According to a source close to law enforcement, agents blackmailed Stai using contacts and telephone numbers found on her cell phone. The agents played a game with Stai’s life, which forced her to cooperate with them.

“They took her phone, and then they went and told the people that were on her phone that she was (working with them),” the source said.

“The task force really intimidated her … they put her out to the wolves,” the source said.

The shocking revelation directly contradicts what Lt. Detective Rodney Hajicek, East Grand Forks Police Department told the Grand Forks Herald during an interview published February 4, 2015.

“East Grand Forks Police said Wednesday there is “nothing similar” between the cases of a missing 18-year-old woman and a man who died after working as an informant for authorities,” the Herald reported.

“Hajicek said Stai is not an informant herself and is not working with any drug task force to his knowledge,” the Herald reported.

“She’s not the first person charged with a drug crime to run,” Hajicek said.

According to the source, Hajicek is lying.

“She didn’t want to (work with them), the source explained.

But she was forced to do it.

Task force agents used Stai’s cell phone to contact dangerous drug dealers and purposely told them she was working with police. According to the source, the agents “put her at risk” so she would “go back into protective custody”.

The shocking new information demonstrates how local task force agents are terrorizing young adults that become involved with drugs, and then using their position in law enforcement to impose unlimited power over their young victims.

The new information regarding extortion by task force agents against a teen have brought the Andrew Sadek back into the spotlight.

Sadek, a young college student, was found in the Red River near Breckenridge, Minn., on June 27, 2014. An autopsy showed he died from a gunshot to the head. His backpack had been weighted down.

Sadek had been working with the Southeast Multi-County Agency Narcotics Task Force after he had been busted selling small amounts of marijuana.

Write Into Action’s investigation indicates there is a mutiny growing within the judicial community and the ‘blue code’ is being called off.

This is a developing story.

Visit http://www.writeintoaction.com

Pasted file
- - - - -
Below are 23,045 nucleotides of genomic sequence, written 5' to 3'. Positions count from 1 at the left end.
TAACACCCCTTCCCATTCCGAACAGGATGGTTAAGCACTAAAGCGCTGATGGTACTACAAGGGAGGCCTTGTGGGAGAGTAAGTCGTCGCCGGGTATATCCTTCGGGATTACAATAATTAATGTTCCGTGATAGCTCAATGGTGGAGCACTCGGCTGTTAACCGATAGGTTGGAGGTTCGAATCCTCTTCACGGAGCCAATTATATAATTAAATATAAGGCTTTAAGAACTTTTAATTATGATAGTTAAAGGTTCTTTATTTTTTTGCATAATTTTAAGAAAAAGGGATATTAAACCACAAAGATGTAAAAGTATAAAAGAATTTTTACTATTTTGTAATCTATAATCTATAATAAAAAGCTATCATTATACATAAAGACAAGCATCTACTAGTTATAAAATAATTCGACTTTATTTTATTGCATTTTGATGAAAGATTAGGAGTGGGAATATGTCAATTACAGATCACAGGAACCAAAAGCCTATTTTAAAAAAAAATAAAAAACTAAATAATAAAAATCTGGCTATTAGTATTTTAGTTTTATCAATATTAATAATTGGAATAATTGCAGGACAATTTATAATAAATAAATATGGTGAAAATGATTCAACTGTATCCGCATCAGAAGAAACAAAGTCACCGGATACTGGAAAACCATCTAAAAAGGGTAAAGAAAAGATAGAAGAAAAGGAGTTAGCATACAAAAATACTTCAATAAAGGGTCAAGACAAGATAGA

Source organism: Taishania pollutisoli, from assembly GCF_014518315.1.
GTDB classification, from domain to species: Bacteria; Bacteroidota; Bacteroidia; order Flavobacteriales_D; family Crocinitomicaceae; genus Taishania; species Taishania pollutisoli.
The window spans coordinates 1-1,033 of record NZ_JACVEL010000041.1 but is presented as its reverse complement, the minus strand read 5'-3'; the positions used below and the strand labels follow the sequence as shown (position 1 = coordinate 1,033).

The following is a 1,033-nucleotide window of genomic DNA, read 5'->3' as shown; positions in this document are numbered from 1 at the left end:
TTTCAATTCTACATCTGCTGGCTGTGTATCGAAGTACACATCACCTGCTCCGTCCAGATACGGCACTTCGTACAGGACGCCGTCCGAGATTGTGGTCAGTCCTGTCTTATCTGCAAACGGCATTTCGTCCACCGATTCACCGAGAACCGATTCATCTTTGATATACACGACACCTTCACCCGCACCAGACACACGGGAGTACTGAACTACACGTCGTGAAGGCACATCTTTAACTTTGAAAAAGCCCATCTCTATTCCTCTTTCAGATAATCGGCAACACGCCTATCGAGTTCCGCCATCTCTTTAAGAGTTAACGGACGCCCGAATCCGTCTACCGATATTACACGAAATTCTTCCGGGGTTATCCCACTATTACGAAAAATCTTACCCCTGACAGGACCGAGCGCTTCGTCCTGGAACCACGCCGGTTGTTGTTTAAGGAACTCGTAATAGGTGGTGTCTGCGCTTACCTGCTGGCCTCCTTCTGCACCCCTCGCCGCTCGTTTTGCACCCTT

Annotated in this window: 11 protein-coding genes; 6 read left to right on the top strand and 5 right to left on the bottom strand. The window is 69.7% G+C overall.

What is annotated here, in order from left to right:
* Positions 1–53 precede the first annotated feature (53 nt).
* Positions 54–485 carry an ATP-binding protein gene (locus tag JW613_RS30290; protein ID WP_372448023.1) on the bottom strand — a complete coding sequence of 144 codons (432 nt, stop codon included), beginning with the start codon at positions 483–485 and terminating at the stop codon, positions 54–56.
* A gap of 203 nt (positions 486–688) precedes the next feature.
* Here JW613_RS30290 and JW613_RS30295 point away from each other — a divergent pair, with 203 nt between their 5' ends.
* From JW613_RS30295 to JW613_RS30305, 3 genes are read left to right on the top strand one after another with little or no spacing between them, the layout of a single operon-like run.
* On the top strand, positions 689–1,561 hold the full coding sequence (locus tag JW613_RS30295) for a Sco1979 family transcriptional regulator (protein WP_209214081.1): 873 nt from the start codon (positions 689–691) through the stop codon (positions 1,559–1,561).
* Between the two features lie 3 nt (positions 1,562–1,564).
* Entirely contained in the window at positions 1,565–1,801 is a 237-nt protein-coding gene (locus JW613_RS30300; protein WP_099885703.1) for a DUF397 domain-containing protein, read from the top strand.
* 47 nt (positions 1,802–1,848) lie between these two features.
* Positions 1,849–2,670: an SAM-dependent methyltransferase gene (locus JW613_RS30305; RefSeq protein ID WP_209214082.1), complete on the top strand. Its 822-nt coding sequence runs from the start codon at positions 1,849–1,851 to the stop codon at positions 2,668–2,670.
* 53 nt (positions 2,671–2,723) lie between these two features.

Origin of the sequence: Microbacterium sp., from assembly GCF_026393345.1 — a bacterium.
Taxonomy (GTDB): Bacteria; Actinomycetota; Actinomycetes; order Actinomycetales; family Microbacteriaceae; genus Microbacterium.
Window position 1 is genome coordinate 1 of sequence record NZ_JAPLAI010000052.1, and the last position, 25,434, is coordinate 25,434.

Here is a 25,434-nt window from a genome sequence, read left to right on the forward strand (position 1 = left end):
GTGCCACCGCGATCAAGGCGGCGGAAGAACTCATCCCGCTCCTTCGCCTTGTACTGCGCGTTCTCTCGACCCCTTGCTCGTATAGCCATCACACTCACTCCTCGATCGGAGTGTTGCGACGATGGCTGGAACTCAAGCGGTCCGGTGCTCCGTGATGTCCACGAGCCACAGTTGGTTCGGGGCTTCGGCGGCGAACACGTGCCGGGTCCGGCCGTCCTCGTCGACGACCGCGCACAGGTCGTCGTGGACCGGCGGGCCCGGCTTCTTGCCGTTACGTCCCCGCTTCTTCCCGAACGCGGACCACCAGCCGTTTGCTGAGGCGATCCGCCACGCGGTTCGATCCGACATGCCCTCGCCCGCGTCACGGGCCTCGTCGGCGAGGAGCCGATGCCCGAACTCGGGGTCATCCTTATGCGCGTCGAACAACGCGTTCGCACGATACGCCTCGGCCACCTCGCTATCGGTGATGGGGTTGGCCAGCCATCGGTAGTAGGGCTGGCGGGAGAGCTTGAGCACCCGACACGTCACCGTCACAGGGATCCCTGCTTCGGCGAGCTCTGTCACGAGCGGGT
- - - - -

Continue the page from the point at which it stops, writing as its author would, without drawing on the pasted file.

Grand Forks Herald caught deceiving the public to protect organized crime

Wholesale deception of the public by Forum Communications Company

by Timothy Charles Holmseth

The Grand Forks Herald has been caught in the act of deceiving the public regarding criminal activity occurring in the region.

Overwhelming evidence shows the Herald has breached the public trust and created a public safety issue through improper relationships with law enforcement.

The Herald’s editorial staff possesses information regarding criminal activity and organized violence associated with the drug trafficking underground, which it has carefully guarded from the public.

The Herald has possessed and withheld critical information from the public for years.

The deception is egregious and has created an on-going threat to public safety due to the Herald’s perceived status as a trusted source of news and information.

Documents and evidence shows the Herald has misled the public on the most critical of news matters, such as drug trafficking, police abuse, and murder.

The Herald, a private enterprise, is being used as an information delivery system for the purpose of deceiving the public, while protecting and cloaking the criminal activities of specific individuals involved in very serious felonies.


The Herald was contacted by a former police officer that possessed troves of information regarding corruption, drug trafficking, murder cover-ups, and police abuse of suspects and prisoners.

By industry standard, the information is so powerful and compelling that the Herald could never ignore it without an ulterior motive.

According to the whistleblower, the Herald was provided audio of Lt. Detective Rodney Hajicek, East Grand Forks Police Department (EGFPD), discussing a violent assault of a hand-cuffed prisoner that he (Hajicek) witnessed take place at the EGF police station.

Hajicek is the ranking the police officer at the EGFPD.

The details are extremely disturbing.

Hajicek witnessed another police officer, Sgt. Curt Ellingson, EGFPD (retired), smash a hand-cuffed prisoner’s head repeatedly against a cement wall. Ellingson also stood on the prisoner’s chest and throat with his boots; shoved his nose bone up into his head; and gauged his eyes.

The whistleblower said Jim Grabanski, EGFPD (retired), told another officer to get rid of the surveillance tape.

On the audio, Hajicek admits he witnessed the abuse of the prisoner, but then vows to keep his mouth shut if questioned by investigators.

The Herald took no action regarding any of the information and kept it from the public.

The Herald could play the audio to the public at any time – but doesn’t.